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For years, additive manufacturing and 3D printing have been put to work in India for concept modeling, design validation, prototyping, and some tooling. Organizations in the U.S., Germany, and other countries are pushing hard to adopt AM for production applications, with India showing similar interest. AM is the subject of a session at the 11th NASSCOM Design & Engineering Summit on September 26-27, 2019 in Bangalore. I’m excited about participating in this important event.
In 2018, AM in India was dominated by growing interest in metal AM systems, according to Mukesh Agarwala, managing director of 3D Product Development (3DPD) of Bangalore, India’s largest AM service provider. Agarwala contributes a summary on AM in India for publication in the annual Wohlers Report. He said that Indian organizations in the oil/gas and IT sectors are currently evaluating ways in which AM might help their businesses.
AM machines, materials, and services in India in 2018 were an estimated $100+ million, according to Agarwala. While this is not insignificant, it represents only about 1% of the global AM total of $9.8 billion, according to Wohlers Report 2019. Even so, the opportunity in India is vast. As more educational, research, and corporate entities understand the many benefits and competitive advantages that AM offers, adoption will increase to become significant.
We’re back from our summer break and have exciting news to share: we have a new and improved TPU offering! Plus, this rubber-like material is now available in the US!
Our Research Project Manager Giovanni Vleminckx has been working hard on getting this material ready for production, which is still fully flexible like the old TPU, but now even more resistant to abrasion and wear.
What are the main benefits of this material?
What is the rubber-like material?
Like our old rubber-like offering, items made with this material are able to bounce back to its original form. As Giovanni puts it, “TPU has an excellent shape memory. For example, you could drive over this TPU lattice cube, as well as the whole sphere, with a car and it would return to its original shape. This is a unique feature you would like to have in everything where you have these lattices incorporated, where you want to regain the shape that you originally have, but still have the possibility that your part can conform to certain deformations.”
Why use TPU?
TPU is great for prototypes or end-use parts. It’s great for fashion pieces, jewelry, shoe soles or squeezable gadgets. It’s already used by industries for applications that require good shock absorption, as well as applications such as air ducts, complex tubing, grippers, skiing goggles, and more.
What would you print in our new rubber-like material? Get started by uploading your 3D model!
I was looking to schedule the insert location and rotation of a Multiview Block in AutoCAD Architecture. They have location properties for x,y,z and rotation in the Properties Palette but, strangely, rotation is not an available MV Block property when creating a property set. I tried the Block and MInsert rotation properties (both have them) but they do not report the MV Block rotation. Some Properties in ACA are linked (one value used for multiple object types) but not those.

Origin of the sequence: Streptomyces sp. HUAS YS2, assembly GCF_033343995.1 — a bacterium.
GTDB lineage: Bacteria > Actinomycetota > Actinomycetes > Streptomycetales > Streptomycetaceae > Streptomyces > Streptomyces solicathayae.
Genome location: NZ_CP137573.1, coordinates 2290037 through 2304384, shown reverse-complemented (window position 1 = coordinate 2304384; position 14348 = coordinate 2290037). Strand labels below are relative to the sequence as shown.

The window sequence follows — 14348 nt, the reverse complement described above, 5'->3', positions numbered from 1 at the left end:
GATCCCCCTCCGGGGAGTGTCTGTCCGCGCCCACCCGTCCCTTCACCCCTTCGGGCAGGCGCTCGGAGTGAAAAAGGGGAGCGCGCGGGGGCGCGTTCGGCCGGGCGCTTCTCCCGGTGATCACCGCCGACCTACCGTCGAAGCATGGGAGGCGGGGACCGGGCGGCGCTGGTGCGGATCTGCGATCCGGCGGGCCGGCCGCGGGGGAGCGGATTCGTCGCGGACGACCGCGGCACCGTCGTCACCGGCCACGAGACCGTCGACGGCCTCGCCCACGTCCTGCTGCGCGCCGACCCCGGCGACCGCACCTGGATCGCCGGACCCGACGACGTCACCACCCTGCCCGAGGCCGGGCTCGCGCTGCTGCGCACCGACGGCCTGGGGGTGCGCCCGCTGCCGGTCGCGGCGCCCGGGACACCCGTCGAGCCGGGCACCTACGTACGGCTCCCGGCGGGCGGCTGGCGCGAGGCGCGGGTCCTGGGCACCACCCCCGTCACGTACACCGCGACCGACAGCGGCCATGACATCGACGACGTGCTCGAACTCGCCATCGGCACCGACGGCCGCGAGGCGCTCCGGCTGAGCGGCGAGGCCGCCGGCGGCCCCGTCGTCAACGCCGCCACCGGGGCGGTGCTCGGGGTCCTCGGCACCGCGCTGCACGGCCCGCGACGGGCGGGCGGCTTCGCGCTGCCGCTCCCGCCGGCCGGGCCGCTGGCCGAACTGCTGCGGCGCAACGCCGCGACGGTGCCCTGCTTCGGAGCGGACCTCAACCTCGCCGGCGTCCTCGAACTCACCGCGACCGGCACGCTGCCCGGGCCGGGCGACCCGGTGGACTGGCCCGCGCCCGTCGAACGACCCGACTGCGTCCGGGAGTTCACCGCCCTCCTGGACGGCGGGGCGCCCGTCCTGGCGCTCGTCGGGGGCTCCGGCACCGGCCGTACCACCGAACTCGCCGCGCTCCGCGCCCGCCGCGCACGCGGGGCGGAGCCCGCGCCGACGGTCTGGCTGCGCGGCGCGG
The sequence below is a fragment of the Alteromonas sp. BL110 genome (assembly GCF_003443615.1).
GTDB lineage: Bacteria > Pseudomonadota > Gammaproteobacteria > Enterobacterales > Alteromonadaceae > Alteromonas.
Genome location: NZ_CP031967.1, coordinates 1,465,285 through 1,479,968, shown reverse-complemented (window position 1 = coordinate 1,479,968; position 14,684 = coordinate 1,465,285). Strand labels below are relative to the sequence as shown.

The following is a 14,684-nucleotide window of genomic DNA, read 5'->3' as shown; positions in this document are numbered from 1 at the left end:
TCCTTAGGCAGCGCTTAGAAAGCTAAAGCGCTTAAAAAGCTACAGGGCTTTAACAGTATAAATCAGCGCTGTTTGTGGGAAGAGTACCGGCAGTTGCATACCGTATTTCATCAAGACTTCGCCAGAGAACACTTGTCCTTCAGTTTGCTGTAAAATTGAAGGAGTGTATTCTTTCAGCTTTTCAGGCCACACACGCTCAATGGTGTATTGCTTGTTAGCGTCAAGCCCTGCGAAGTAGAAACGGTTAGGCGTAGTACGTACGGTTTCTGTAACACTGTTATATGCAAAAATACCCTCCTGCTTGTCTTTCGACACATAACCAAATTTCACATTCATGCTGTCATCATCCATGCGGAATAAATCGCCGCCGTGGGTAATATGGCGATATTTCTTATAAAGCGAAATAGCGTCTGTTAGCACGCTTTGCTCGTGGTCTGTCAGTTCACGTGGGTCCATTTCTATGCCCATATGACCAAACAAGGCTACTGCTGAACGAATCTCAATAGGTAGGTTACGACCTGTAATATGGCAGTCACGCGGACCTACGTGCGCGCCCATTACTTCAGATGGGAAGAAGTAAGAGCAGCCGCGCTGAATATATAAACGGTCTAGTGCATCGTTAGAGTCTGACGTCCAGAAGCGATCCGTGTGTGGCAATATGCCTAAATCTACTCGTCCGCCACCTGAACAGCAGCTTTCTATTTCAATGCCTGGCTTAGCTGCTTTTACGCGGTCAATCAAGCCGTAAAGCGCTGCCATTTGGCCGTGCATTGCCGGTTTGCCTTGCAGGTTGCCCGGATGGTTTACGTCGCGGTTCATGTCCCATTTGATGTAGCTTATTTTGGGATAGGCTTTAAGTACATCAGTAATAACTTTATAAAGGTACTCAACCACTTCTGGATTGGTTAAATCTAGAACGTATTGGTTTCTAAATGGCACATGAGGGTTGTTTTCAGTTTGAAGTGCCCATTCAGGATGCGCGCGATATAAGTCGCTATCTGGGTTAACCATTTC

Pondered for a bit, searched the web, surely someone in the past couple of decades had solved this before? But no…
So I posted about it on the AutoCAD Architecture Forum. Within minutes David Koch, who I have known for years via forums/blogging and met at least once at AU, replied with an elegant workaround. He used a Formula Property Set to return the correct value (converted to degrees from radians too!).
Thanks David, a great example of sharing on the community forums in action!
How Faith Guynes Uses Laser Cutting To Save Time Making Custom Miniatures
Making furniture pieces of any size requires a fair amount
of labor, as the component pieces must be cut to exact sizes in order to
properly fit together and be level. When you set out to make miniatures,
however, the scale may be reduced but the need for precision is magnified.
Choosing Laser Cutting
Like many makers who find their way to laser cutting,
Note: Ray Huff, associate engineer at Wohlers Associates, authored the following.
The elastic behavior of polymers, coupled with the design freedom of AM, allows designers to produce some very interesting products. A single-material part can have rigid and springy features, all driven by design. A good example is a small catapult on display in our office. The coil around the main shaft provides the spring force for operating the catapult, although both parts are made of PA12. The image at the left shows the catapult loaded and ready to launch. The one at the right shows the catapult after launching the ball. Notice the coil spring and locking mechanism.
Recent applications have developed with this principle in mind, many using elastomers to amplify this behavior. An example is the latticed helmet liners developed by Riddell and Carbon. Using sophisticated software, designers produce thicker lattice members and meshes where more rigid behavior is needed. Thinner lattice members alloy more flex and shock absorption in other areas. Similar functionality is being developed by HP for use with TPU on its new Jet Fusion 5200 series machines. Lattice structures and hybrid flexible/rigid components are a relatively new frontier, but we expect to see more of these types of products in the near future.